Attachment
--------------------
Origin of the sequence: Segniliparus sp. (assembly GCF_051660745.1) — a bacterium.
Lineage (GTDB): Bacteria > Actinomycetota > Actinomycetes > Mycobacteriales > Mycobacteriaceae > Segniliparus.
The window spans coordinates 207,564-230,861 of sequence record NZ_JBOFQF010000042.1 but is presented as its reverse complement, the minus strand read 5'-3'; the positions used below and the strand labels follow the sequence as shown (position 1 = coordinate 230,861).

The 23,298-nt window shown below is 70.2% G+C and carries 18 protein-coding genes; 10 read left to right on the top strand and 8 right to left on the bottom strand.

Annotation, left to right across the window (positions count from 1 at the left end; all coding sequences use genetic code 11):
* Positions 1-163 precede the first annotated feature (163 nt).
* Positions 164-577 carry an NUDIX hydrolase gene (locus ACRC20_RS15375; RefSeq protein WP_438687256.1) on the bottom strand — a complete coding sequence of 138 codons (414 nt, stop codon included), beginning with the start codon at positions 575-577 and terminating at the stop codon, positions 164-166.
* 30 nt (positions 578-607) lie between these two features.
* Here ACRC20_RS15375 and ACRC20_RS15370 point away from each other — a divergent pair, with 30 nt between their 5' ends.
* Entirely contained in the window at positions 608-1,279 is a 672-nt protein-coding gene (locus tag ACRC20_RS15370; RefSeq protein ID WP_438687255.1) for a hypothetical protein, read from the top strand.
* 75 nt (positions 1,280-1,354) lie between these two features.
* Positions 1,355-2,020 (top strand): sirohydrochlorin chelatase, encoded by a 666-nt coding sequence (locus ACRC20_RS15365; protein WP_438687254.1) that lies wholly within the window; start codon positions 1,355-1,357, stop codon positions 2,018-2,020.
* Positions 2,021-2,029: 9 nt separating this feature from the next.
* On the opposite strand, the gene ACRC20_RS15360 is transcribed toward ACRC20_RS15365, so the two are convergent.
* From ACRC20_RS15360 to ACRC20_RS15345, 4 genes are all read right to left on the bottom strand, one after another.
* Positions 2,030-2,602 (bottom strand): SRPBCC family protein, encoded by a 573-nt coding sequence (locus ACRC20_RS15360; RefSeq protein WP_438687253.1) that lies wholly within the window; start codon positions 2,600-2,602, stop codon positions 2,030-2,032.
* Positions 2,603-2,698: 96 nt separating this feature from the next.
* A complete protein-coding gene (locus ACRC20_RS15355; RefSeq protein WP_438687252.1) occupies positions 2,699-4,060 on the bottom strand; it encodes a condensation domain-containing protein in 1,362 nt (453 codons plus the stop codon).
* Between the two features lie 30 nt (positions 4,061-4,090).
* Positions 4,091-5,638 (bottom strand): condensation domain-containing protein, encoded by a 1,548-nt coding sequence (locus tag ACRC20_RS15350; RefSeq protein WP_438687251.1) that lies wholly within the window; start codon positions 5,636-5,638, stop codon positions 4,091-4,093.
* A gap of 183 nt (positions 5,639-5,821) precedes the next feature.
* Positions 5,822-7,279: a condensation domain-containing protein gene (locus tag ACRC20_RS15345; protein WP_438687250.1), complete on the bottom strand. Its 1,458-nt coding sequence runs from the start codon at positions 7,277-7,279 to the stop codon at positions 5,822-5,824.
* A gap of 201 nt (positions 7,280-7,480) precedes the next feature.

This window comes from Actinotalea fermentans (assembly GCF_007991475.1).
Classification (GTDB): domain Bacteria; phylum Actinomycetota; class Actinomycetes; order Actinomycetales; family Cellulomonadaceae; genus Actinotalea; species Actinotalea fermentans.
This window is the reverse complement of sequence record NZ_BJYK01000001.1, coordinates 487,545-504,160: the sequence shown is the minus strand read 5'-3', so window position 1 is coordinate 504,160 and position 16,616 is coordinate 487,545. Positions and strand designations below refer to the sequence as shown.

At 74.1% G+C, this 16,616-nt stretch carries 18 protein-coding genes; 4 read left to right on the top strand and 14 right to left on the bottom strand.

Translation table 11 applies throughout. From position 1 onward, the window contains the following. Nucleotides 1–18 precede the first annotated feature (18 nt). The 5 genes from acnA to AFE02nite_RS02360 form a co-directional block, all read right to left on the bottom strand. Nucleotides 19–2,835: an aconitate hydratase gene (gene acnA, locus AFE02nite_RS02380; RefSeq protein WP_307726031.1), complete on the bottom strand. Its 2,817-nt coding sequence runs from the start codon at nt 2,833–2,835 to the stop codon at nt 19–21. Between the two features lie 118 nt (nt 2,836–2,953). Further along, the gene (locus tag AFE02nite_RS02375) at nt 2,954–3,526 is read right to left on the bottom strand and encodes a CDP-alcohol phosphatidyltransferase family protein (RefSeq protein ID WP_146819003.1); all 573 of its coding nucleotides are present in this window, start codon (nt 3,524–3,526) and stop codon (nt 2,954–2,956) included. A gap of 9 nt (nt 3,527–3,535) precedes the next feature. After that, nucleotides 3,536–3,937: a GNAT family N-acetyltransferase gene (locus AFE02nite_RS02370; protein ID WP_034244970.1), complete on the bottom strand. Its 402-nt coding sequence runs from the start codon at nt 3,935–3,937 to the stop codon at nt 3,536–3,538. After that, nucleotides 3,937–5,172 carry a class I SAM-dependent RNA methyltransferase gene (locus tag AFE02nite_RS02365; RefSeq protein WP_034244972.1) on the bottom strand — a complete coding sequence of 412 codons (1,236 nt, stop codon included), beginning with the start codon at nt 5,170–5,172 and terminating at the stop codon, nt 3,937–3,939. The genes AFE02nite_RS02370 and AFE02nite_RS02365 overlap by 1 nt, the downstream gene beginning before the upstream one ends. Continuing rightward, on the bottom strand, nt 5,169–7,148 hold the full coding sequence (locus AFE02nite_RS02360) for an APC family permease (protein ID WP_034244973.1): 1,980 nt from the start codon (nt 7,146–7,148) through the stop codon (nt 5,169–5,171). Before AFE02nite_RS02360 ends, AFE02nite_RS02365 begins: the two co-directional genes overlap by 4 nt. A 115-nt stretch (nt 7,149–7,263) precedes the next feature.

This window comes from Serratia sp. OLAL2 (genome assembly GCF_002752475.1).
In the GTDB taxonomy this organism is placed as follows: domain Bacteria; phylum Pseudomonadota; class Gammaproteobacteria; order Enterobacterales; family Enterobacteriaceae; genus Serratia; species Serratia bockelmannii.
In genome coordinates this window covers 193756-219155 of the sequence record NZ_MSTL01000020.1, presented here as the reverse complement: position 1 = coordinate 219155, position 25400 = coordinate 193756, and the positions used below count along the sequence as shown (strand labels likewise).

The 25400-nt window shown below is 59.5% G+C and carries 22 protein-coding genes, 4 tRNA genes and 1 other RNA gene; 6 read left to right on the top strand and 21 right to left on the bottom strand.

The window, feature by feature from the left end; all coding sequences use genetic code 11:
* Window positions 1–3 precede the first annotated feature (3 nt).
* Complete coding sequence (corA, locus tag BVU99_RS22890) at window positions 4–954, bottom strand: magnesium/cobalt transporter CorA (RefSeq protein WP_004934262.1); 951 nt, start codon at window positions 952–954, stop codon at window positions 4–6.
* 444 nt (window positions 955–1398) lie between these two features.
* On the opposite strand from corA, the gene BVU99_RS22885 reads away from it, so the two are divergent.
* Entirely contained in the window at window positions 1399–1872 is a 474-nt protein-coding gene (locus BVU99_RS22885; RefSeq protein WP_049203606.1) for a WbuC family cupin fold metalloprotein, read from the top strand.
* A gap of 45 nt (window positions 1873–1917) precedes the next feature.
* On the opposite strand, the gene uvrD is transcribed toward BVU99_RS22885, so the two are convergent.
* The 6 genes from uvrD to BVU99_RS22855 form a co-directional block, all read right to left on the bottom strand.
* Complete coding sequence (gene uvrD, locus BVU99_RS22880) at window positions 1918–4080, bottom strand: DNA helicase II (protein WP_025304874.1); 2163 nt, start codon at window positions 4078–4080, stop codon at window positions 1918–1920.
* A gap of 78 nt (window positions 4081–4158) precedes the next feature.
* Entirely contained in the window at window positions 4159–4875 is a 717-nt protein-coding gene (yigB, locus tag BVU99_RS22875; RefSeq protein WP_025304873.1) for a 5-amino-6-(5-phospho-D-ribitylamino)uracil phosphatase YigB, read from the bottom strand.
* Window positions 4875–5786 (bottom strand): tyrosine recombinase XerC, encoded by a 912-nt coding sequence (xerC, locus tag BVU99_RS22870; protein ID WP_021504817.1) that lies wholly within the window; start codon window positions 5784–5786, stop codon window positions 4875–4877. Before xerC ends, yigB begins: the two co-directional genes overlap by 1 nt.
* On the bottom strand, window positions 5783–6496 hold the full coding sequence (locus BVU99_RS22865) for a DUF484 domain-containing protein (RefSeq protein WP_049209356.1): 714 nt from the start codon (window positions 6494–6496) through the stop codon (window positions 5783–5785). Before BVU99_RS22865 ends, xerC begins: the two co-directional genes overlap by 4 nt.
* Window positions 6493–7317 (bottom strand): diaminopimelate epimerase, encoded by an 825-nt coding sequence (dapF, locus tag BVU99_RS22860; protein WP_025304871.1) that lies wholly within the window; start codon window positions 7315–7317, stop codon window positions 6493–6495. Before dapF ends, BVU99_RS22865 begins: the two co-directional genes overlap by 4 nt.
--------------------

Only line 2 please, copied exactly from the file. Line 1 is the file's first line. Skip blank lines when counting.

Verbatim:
Lineage (GTDB): Bacteria > Actinomycetota > Actinomycetes > Mycobacteriales > Mycobacteriaceae > Segniliparus.